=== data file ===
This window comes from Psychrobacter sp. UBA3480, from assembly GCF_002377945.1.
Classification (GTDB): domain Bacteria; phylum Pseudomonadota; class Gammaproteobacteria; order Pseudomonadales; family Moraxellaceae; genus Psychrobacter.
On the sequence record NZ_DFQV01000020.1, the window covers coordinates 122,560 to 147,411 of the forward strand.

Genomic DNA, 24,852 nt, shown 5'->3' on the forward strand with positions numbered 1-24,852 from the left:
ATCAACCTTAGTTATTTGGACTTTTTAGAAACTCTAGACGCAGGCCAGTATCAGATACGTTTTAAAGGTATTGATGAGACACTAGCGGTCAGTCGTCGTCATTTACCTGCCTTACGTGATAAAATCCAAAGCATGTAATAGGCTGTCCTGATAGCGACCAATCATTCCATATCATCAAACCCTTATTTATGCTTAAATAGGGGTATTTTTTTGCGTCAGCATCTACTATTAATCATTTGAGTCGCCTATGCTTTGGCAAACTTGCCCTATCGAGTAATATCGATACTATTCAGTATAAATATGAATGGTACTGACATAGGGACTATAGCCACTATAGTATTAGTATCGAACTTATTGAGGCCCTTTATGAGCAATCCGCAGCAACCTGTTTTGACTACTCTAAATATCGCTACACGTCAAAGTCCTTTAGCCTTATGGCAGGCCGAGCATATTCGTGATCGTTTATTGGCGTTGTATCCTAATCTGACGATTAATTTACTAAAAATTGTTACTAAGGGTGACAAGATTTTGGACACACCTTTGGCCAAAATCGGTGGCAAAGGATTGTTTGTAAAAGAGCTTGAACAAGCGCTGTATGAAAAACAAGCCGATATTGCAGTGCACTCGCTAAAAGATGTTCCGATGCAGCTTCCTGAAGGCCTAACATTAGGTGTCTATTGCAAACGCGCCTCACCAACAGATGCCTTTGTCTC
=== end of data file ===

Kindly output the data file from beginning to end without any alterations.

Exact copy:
This window comes from Psychrobacter sp. UBA3480, from assembly GCF_002377945.1.
Classification (GTDB): domain Bacteria; phylum Pseudomonadota; class Gammaproteobacteria; order Pseudomonadales; family Moraxellaceae; genus Psychrobacter.
On the sequence record NZ_DFQV01000020.1, the window covers coordinates 122,560 to 147,411 of the forward strand.

Genomic DNA, 24,852 nt, shown 5'->3' on the forward strand with positions numbered 1-24,852 from the left:
ATCAACCTTAGTTATTTGGACTTTTTAGAAACTCTAGACGCAGGCCAGTATCAGATACGTTTTAAAGGTATTGATGAGACACTAGCGGTCAGTCGTCGTCATTTACCTGCCTTACGTGATAAAATCCAAAGCATGTAATAGGCTGTCCTGATAGCGACCAATCATTCCATATCATCAAACCCTTATTTATGCTTAAATAGGGGTATTTTTTTGCGTCAGCATCTACTATTAATCATTTGAGTCGCCTATGCTTTGGCAAACTTGCCCTATCGAGTAATATCGATACTATTCAGTATAAATATGAATGGTACTGACATAGGGACTATAGCCACTATAGTATTAGTATCGAACTTATTGAGGCCCTTTATGAGCAATCCGCAGCAACCTGTTTTGACTACTCTAAATATCGCTACACGTCAAAGTCCTTTAGCCTTATGGCAGGCCGAGCATATTCGTGATCGTTTATTGGCGTTGTATCCTAATCTGACGATTAATTTACTAAAAATTGTTACTAAGGGTGACAAGATTTTGGACACACCTTTGGCCAAAATCGGTGGCAAAGGATTGTTTGTAAAAGAGCTTGAACAAGCGCTGTATGAAAAACAAGCCGATATTGCAGTGCACTCGCTAAAAGATGTTCCGATGCAGCTTCCTGAAGGCCTAACATTAGGTGTCTATTGCAAACGCGCCTCACCAACAGATGCCTTTGTCTC